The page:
Major League Baseball has set up the rules that make tanking a viable strategy to rebuild. And while the Phillies would never actually tank anything (at least, we don’t think they would), their late-season crapfest could not have been better.

4. Young Bullpen Arms

The Phils finished with the second-worst bullpen in the NL, with an ERA of 4.19. And, while we saw what we thought was an improved ‘pen at the end of last season turn out to be more of the same old garbage once the 2013 season began, there is some hope that some of the young arms that emerged late this season are ones that will give the Phils some confidence next year.

In particular, B.J. Rosenberg and Jake Diekman looked especially good once the Phillies fell out of contention. Upon being called up in mid-August, Rosenberg went 13 straight appearances (11 2/3 IP) without being scored upon, striking out 11 and walking just four. He stumbled a bit in the last two weeks, but still posted a 3.24 ERA in his last 16 2/3 innings this year, striking out 17 while walking just seven.

Diekman was even better, posting an ERA of 2.58 in 38 1/3 innings this year. From July 7 through the end of the year, Diekman posted an ERA of 1.82 in 29 2/3 innings, with 31 strikeouts and 14 walks. However, from August 11 through the end of the year, his ERA was 0.52 and he struck out 24 while walking just four.

5. Chase Utley

Utley did not miss a single game due to a knee injury this year. That is huge news. Then, he signed a two-year extension with the Phillies (with a few vesting options thrown in the back of the deal for good measure) after hitting .284/.348/.476 with 18 HRs 69 RBIs and 73 runs scored in 131 games. He missed about a month of the season due to a strained oblique, but those knees… those old, creaky knees… appeared to hold up quite nicely.

Utley’s OPS of .816 was fourth-best among all MLB second basemen, his 17 HRs tied him for 6th, and his fWAR of 3.9 was also 6th best among MLB second basemen.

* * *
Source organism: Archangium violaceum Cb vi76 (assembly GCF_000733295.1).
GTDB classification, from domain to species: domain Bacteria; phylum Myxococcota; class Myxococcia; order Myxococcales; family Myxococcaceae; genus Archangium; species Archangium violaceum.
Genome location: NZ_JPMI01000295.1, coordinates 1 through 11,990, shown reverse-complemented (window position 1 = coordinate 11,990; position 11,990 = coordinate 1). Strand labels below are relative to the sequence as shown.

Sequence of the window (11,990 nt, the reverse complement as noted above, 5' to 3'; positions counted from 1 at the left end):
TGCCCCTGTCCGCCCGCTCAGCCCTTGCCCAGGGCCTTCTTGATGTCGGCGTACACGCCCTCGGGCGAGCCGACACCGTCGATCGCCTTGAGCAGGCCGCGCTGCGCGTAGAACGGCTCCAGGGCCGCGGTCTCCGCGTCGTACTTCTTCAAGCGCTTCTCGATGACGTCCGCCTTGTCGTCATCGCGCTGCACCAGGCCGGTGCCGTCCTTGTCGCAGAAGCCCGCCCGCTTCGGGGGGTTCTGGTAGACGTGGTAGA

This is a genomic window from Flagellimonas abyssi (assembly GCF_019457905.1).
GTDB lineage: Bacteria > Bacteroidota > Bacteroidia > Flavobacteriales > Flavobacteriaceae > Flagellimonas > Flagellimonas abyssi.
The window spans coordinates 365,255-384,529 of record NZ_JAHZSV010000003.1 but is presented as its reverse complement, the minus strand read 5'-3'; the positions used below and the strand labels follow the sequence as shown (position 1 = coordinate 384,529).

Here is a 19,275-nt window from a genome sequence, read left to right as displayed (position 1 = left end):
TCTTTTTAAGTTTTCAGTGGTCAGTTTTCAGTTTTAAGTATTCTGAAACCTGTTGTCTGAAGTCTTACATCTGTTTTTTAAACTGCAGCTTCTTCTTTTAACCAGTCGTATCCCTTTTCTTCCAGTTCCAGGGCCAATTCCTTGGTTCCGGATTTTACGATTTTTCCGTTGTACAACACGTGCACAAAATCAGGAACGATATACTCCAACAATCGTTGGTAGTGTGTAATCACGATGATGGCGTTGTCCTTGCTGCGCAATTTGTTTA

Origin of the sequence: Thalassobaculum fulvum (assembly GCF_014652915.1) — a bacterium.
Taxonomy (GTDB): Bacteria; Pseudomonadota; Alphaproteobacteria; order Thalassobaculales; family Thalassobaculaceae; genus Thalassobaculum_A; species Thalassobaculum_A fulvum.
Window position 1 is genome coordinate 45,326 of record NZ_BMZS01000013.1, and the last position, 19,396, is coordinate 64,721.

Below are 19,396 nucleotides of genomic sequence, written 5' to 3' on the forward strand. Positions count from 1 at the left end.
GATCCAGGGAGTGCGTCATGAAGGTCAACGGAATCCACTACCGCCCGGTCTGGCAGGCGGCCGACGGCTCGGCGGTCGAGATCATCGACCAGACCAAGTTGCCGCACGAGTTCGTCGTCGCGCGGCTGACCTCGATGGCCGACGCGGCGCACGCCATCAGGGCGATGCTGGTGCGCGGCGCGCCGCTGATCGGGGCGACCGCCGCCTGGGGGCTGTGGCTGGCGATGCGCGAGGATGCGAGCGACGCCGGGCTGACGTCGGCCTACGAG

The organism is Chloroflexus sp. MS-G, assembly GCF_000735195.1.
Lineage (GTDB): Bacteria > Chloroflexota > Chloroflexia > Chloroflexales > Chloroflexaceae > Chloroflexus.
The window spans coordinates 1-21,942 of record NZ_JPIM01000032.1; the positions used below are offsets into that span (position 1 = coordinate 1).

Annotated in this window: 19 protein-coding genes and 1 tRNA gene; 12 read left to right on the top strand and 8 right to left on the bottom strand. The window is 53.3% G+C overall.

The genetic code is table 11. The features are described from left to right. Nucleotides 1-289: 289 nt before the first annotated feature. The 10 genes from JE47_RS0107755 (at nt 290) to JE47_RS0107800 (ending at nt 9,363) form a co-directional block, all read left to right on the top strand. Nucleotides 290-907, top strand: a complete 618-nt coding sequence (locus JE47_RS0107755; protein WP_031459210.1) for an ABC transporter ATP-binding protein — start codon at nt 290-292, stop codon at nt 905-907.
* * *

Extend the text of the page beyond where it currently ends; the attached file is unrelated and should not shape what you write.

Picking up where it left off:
In other words, Utley was still one of the best second basemen in the league. Quite a nice bounce-back season for Chase.

WHAT WENT WRONG:

Unfortunately, the list of things that went wrong are far more extensive, and I’m sure I’m going to miss a couple here. If the Phillies are going to improve in 2014, they’re going to have to do better in all these areas.

Sep 23, 2013; Miami, FL, USA; Philadelphia Phillies starting pitcher Roy Halladay (right) reacts on pitching mound as pitching coach Rich Dubee (left) calls for the trainer before being taken out of the game in the first inning against the Miami Marlins at Marlins Park. Mandatory Credit: Steve Mitchell-USA TODAY Sports

1. Injuries

The list of crippling injuries is long and distinguished. A few of them we should have seen coming. Some were just extremely unfortunate.

Roy Halladay, Ryan Howard, Mike Adams, Carlos Ruiz, John Lannan, and Ben Revere all missed major portions of the season and were counted on to be major pieces of the ’13 Phillies. Howard, Halladay and Adams’ injuries were particularly crippling. Lannan was probably addition by subtraction.

Still, the Phillies are going to be counting on Howard, Adams and Revere to come back healthy next year and be productive. Howard especially. Forgive me if I’m not putting a lot of hope into that scenario.

Halladay’s injury was particularly sad. Hopefully, he can make it back and become an effective pitcher once again, but the odds of that happening are somewhere below 5%. And hopefully, the Phillies just move on.

2. Jimmy Rollins

One year after hitting a team-leading 23 HRs with an OPS of .743, Rollins regressed badly this year, hitting only 6 HRs with an OPS of .671. Manager Ryne Sandberg has encouraged Rollins to be more selective at the plate and work on his on-base percentage, rather than trying to hit warning track fly-outs, and it seemed that Rollins was listening over the last few weeks.

The Phils don’t need Rollins to hit home runs if he’s going to improve his on-base percentage. But what cannot happen is for a Rollins that hits under 10 home runs and has an on-base percentage under .310. That would be no good.

Folks, it appears as if the decline of Jimmy Rollins is here. Oh, and he’s not going anywhere either, so any trade ideas you may have you can just put back in your sock drawer.